Notes on the Hanky Code

"God dild you"

It's Shakespeare. Ophelia says it in Act Four, Scene Five of Hamlet.

Well, God dild you! They say the owl was a baker's daughter. Lord, we know what we are, but know not what we may be. God be at your table!

In this case, "dild" means reward. However, when I played Laertes several years ago, I made it a point to plant the seed of what "God dild you!" might mean into the mind of the woman playing Ophelia. After she finished beating me to a pulp, she realized that it would take a supreme effort not to giggle every time she spoke that line, particularly since a) Ophelia's was supposed to be insane at that point and b) one of the most incredible lines in the play ("Lord, we know what we are...") follows immediately.


"Gipple? Laureola?"

Seinfeld. The only Seinfeld reference on this site. It was an early episode where Jerry is dating a terrific girl (if you're into that sort of thing) but forgets her name. He tries to figure out what it is by asking if she was teased about her name as a child. She replies, "Are you kidding? With a name that rhymes with a part of the female anatomy?" He spends the rest of the episode trying to figure it out. Finally, she cottons on to the fact that he's forgotten her name and confronts him. He tries to fake it, but she demands that he tell her what her name is. In desperation, he tries the names his friends suggested. "Mulva? [she starts to walk out] Gipple? Laureola?" [she closes the door behind her. He stands there dejected, then suddenly remembers and calls out the window:] "Dolores, WAIT!" Ah, the magic that was early Seinfeld.



From The Fifth Element, when Leeloo and Korben reach the ship to Fhloston, Leeloo presents her Multipass (ticket) and states, "Multipass" like that explains everything. My friend Bandit told me that when someone asks him what an orange hanky means, that is his complete response: "Multipass!"


Regarding Orange hankies

Thus we see how totally useless the hanky code really is, someone wearing an orange hanky in their right pocket may be saying, "I'm willing to bottom in any way you care to mention" or they may be saying "If you say more than three words to me, Master will beat me when we get home." You don't know which one, until you say "Hi there, hot stuff!" and see if he cringes.

There's also the additional issue of the meaning of "Anything." Anything? Really? 'Cos I really get off on removing a guy's fingers one by one with sulfuric acid. I'm sorry, that handkerchief is considered a colorimetric contract. Now come along.

Granted, I generally interpret orange to mean "There's a damn good chance that I'm going to say yes to whatever you suggest." Of course, there was someone who once told me that a handkerchief should be considered negotiable only if it had the traditional "bandits robbing a train" paisley pattern on it, otherwise a solid colored hanky was considered to be a non-negotiable requirement.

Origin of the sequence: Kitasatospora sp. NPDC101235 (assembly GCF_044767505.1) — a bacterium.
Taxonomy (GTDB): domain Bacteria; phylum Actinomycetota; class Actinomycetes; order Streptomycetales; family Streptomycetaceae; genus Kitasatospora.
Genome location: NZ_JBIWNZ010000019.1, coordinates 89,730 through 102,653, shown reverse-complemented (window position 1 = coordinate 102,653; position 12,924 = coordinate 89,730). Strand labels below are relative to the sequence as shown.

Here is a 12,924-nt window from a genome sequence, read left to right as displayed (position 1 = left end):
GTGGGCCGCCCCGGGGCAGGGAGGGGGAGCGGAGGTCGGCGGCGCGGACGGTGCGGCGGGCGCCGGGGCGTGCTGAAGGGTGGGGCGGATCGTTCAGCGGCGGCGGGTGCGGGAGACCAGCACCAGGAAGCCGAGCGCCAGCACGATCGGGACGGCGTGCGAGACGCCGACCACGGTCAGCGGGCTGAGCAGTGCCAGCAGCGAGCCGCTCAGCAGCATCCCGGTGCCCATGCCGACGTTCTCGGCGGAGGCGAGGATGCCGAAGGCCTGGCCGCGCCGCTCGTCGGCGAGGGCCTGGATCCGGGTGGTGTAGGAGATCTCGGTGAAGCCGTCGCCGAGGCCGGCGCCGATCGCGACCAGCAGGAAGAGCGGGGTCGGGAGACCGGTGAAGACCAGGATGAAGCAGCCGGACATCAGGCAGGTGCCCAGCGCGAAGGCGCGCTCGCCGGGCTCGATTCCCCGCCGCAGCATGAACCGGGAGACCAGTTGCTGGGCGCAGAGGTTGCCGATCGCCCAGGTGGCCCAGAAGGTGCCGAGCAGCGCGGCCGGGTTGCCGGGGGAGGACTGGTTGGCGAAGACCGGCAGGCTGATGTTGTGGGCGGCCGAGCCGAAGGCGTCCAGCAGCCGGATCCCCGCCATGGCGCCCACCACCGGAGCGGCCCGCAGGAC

Granted, based on the general time-frame of when I recall that statement being made vis-a-vis my social history, that person was probably drunk off his ass at the time.


"Aluminum Zirconium Tetrachlorohydrex"

Common ingredient in antiperspirant.


"...hanky-panky guy"

From the song "Hanky Panky" by Madonna from the Dick Tracy Soundtrack. The basic "message" of the song is "I like to be spanked." I swear to everything that I hold dear that I am NOT a Madonna fan. I only know the song because it is a kick-ass song for doing the "Slap Leather" line dance. And now I've admitted to being a line-dancer. Sigh. So much for butch.


"So we'll sit on our faces..."

Line from the song "Sit on My Face" by Monty Python's Flying Circus. It's relatively plain that the song was framed in terms of "man (OK, men) singing to a woman" but I've uttered that phrase many times in my life, and it's never been to a woman.



This was an old Eddie Murphy bit from Saturday Night Live (when it was funny; yes, I'm old enough to remember way back then). Anyway, this is from "Mister Robinson's Neighborhood" (imagine Mister Rogers in the Projects). This was Mr. Robinson's word of the day. I still find this funny.



A coxswain (pronounced cox'n) is a term used in rowing. The coxswain sits in the back of the boat and shouts "Stroke, stroke" (It's more complicated than that, but that's where the humor comes in.)


"Brown Lace"

According to my friend littleDan, one can obtain brown lace from a certain fabric store in Paramus, New Jersey. Color me shocked.


"Grey Flannel Suit"

The Man in the Grey Flannel Suit was written by Sloan Wilson (made into a film starring Gregory Peck). The phrase refers to the new uniform of the men who entered the business world immediately after returning from World War II. It represents social stability and a very "clothes make the man" ideology. Although not grey flannel, I feel I must share this photo of Wade Neff in pin-stripes.


"Lie-la-lie, etc."

That's the chorus from "The Boxer" by Simon and Garfunkel.


On the Confederate Flag

The flag shown on the left is often referred to as the "Stars and Bars." According to Flags of the World (FOTW), the Stars and Bars does not properly refer to this flag. The flag shown on the left is properly known the battle flag of the Confederacy. The proper Stars and Bars (on the right) was the official flag of the Confederacy, but posed a significant problem on the battlefield, as it was too easily confused with the Stars and Stripes, so the Southern Cross became more well-recognized as the Confederate Flag. You can read about the many variations on the Stars and Bars and the Southern Cross on the FOTW pages about American Confederate Flags. (Having re-read the site and a couple of others, I've oversimplified the issue beyond belief. The only thing I can say unequivocally is that the flag on the right is the official Stars and Bars (seven star version). Read the sites if you've got time.